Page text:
China-Philippines tensions rise over water cannon incident in South China Sea
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An incident in the South China Sea over the weekend has heightened tensions in a region already on edge. A Chinese Coast Guard ship fired a water cannon at a Philippine boat trying to resupply a military outpost on a disputed reef. That reef is inside the Philippines' exclusive economic zone, but China claims it and almost all of the sea as its own, even though a 2016 ruling by an international tribunal rejected that claim. On Tuesday, China's foreign ministry demanded that Manila withdraw from its makeshift outpost on the reef. The Philippine government responded that same day - never. NPR's Michael Sullivan reports.
MICHAEL SULLIVAN, BYLINE: Calling the clapped out, decommissioned warship the Sierra Madre an outpost is charitable at best.
BLAKE HERZINGER: It is a rusting tank-landing ship that the United States gave to the Philippines Navy decades ago. When it became unserviceable as a ship, they effectively beached it on that shoal, and it is still there. It is disintegrating around the Marines that are based there. And they have to bring food and water to those troops because they cannot feed and house themselves.
SULLIVAN: That's Blake Herzinger, a research fellow in the Foreign Policy and Defence Program at the University of Sydney. He says Beijing has been interfering with those resupply efforts for years as it pursued its territorial expansion in the South China Sea, hoping to get Manila to abandon the outpost. But he says the use of water cannon has been rare and carries risk.
HERZINGER: When people hear water cannon, you know, they shouldn't hear water gun or garden hose. You know, these are high-power water cannons. They can harm people severely. And depending on who's on that ship, you're harming, you know, representatives of the Philippines government. You know, yes, you are looking at a very steep potential escalatory curve.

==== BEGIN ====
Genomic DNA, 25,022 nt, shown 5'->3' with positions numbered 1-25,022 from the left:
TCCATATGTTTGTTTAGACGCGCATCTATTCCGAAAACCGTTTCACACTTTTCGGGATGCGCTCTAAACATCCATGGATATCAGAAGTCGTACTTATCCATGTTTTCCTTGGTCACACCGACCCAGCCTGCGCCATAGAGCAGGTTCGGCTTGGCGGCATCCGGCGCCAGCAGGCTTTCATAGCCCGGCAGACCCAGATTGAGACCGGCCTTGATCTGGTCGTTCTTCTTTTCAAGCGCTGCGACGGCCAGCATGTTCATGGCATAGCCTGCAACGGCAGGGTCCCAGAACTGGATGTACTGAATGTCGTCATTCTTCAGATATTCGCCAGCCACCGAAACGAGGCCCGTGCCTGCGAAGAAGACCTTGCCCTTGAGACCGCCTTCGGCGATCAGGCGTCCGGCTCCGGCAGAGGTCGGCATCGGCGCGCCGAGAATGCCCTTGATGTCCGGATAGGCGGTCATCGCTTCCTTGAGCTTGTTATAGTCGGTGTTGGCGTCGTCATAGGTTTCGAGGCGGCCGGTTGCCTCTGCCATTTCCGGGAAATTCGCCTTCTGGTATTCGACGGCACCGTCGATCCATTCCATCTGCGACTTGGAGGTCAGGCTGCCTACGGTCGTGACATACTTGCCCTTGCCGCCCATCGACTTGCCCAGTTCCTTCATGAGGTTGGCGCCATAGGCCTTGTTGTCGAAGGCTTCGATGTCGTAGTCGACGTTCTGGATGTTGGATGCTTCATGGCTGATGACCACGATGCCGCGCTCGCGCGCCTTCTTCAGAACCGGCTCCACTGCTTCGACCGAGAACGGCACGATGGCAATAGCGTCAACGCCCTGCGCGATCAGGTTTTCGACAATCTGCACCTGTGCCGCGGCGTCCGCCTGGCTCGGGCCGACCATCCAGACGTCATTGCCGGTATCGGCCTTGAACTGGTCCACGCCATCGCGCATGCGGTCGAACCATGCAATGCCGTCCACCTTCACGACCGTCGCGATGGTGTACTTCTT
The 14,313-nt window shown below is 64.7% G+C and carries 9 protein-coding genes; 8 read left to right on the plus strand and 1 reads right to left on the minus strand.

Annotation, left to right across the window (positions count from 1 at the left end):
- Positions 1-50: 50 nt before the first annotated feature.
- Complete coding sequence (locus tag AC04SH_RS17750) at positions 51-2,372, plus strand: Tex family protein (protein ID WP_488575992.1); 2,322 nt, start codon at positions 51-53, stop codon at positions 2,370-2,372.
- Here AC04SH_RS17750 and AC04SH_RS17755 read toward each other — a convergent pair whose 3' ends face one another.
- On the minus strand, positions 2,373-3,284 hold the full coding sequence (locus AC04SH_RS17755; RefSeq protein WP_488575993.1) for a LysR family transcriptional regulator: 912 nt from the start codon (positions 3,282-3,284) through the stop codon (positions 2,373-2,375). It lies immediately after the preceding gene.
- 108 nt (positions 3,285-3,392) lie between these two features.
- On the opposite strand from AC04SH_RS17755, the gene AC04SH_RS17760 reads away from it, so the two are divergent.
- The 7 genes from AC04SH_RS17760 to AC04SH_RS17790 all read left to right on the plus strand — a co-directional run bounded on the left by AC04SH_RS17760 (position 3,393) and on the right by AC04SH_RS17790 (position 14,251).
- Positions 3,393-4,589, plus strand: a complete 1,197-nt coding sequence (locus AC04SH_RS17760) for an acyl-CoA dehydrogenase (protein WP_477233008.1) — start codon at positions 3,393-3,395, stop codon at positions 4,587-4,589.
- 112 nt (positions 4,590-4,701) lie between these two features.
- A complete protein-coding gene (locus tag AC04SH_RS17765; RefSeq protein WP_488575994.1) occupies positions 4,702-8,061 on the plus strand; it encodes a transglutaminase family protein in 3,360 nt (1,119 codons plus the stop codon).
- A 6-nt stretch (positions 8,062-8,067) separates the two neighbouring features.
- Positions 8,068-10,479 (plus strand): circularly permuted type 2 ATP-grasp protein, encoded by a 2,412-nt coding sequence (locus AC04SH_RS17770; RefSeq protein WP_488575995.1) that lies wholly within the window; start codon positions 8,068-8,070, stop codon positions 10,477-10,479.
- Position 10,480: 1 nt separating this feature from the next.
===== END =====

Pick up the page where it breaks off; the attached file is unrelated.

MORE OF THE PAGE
SULLIVAN: For the past several years, Manila has largely downplayed similar incidents, in part because of former President Rodrigo Duterte's tilt toward Beijing. But since Ferdinand Marcos Jr. took office, Manila has been pushing back, especially after a Chinese ship aimed a laser at a Philippine vessel in February.
COLLIN KOH: You may recall that in the recent months after the laser pointing incident, the Philippine Coast Guard made it very clear that from now on, they are going to publicize those incidents.
SULLIVAN: Collin Koh is a senior fellow at the Rajaratnam School of International Studies in Singapore. He says Manila's more muscular - or at least more vocal - response to Chinese bullying is influenced in part by the reimaged Enhanced Defense Cooperation Agreement between Washington and Manila that languished under President Duterte. And when Manila tries again to resupply the Sierra Madre, he expects it might get a little help.
KOH: I don't envisage, you know, there will be an American escort for that on the surface, but it might potentially be, you know, some other type of support - like, say, you know, intelligence, surveillance and reconnaissance support or other types of support that I may not know about.
SULLIVAN: Joint patrols between the Philippines and its regional allies - the U.S., Australia and others - could be another option if Beijing continues its harassment of Philippine vessels. But neither analyst expects any further escalation in the short term, though the possibility of an accident and subsequent escalation remains. Michael Sullivan, NPR News, Chiang Rai, Thailand.
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